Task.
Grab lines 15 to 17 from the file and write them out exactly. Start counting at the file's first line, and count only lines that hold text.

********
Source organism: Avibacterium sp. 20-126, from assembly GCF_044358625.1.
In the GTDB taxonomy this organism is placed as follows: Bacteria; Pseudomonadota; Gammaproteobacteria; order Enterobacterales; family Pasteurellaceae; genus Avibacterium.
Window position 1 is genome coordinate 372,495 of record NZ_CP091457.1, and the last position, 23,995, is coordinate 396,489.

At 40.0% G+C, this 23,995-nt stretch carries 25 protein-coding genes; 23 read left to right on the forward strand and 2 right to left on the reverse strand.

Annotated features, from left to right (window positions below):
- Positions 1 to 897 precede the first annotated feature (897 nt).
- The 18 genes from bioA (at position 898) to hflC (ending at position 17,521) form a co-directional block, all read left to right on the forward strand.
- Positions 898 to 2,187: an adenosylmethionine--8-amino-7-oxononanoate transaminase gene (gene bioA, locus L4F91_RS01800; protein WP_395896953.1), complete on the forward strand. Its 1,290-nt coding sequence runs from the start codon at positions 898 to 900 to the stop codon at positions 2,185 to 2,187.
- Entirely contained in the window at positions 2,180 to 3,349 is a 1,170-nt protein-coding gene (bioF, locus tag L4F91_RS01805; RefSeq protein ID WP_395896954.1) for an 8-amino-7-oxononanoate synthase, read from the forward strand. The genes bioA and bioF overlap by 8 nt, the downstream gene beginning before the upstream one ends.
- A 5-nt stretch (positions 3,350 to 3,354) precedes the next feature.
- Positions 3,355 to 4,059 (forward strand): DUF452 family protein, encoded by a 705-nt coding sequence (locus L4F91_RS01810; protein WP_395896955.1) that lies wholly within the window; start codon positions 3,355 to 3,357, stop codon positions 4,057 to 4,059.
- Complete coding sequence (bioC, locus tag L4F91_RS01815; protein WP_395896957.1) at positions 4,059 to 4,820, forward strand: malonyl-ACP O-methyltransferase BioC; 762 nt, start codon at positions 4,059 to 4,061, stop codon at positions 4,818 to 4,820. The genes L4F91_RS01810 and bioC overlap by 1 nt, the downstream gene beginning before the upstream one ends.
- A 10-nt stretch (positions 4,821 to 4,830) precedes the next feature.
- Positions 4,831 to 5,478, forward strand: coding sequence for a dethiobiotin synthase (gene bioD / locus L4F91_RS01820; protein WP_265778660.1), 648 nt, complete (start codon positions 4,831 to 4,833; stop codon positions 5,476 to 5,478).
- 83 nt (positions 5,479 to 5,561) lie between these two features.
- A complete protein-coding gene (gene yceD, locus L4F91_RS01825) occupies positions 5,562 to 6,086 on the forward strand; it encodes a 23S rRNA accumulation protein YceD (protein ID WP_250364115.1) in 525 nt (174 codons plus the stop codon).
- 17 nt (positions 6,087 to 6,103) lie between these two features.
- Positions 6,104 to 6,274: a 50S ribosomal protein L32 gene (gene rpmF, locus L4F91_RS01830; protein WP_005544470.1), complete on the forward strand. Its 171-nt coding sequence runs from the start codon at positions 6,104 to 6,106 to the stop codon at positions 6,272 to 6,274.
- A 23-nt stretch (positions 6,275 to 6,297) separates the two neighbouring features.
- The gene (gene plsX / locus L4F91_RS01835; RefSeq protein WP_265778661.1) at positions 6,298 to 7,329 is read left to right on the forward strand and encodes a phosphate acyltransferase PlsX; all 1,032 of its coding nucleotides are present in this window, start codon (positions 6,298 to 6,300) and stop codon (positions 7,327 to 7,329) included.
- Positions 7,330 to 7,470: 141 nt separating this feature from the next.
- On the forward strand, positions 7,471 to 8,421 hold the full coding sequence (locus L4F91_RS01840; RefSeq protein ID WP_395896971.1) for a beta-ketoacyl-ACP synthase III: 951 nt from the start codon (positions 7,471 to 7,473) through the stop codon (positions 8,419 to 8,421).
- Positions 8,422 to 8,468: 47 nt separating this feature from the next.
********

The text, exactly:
- 83 nt (positions 5,479 to 5,561) lie between these two features.
- A complete protein-coding gene (gene yceD, locus L4F91_RS01825) occupies positions 5,562 to 6,086 on the forward strand; it encodes a 23S rRNA accumulation protein YceD (protein ID WP_250364115.1) in 525 nt (174 codons plus the stop codon).
- 17 nt (positions 6,087 to 6,103) lie between these two features.